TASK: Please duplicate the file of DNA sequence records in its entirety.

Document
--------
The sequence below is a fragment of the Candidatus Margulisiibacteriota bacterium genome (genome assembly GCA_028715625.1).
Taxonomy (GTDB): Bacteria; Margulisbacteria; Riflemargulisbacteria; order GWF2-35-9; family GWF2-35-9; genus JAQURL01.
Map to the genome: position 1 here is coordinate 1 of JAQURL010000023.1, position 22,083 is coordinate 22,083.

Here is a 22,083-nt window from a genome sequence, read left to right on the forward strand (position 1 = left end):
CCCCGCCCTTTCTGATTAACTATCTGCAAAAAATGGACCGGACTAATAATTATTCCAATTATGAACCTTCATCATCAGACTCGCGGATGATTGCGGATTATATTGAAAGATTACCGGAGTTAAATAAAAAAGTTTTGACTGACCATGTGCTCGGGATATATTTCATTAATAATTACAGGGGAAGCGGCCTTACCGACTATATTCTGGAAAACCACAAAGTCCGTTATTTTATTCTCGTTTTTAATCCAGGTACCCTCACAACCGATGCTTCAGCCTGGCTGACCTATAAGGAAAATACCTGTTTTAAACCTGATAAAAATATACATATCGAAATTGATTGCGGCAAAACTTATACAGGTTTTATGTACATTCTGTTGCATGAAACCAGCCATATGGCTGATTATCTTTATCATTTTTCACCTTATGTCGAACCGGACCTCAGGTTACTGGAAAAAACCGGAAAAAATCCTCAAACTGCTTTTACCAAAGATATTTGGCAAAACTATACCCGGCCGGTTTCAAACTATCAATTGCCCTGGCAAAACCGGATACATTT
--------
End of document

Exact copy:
The sequence below is a fragment of the Candidatus Margulisiibacteriota bacterium genome (genome assembly GCA_028715625.1).
Taxonomy (GTDB): Bacteria; Margulisbacteria; Riflemargulisbacteria; order GWF2-35-9; family GWF2-35-9; genus JAQURL01.
Map to the genome: position 1 here is coordinate 1 of JAQURL010000023.1, position 22,083 is coordinate 22,083.

Here is a 22,083-nt window from a genome sequence, read left to right on the forward strand (position 1 = left end):
CCCCGCCCTTTCTGATTAACTATCTGCAAAAAATGGACCGGACTAATAATTATTCCAATTATGAACCTTCATCATCAGACTCGCGGATGATTGCGGATTATATTGAAAGATTACCGGAGTTAAATAAAAAAGTTTTGACTGACCATGTGCTCGGGATATATTTCATTAATAATTACAGGGGAAGCGGCCTTACCGACTATATTCTGGAAAACCACAAAGTCCGTTATTTTATTCTCGTTTTTAATCCAGGTACCCTCACAACCGATGCTTCAGCCTGGCTGACCTATAAGGAAAATACCTGTTTTAAACCTGATAAAAATATACATATCGAAATTGATTGCGGCAAAACTTATACAGGTTTTATGTACATTCTGTTGCATGAAACCAGCCATATGGCTGATTATCTTTATCATTTTTCACCTTATGTCGAACCGGACCTCAGGTTACTGGAAAAAACCGGAAAAAATCCTCAAACTGCTTTTACCAAAGATATTTGGCAAAACTATACCCGGCCGGTTTCAAACTATCAATTGCCCTGGCAAAACCGGATACATTT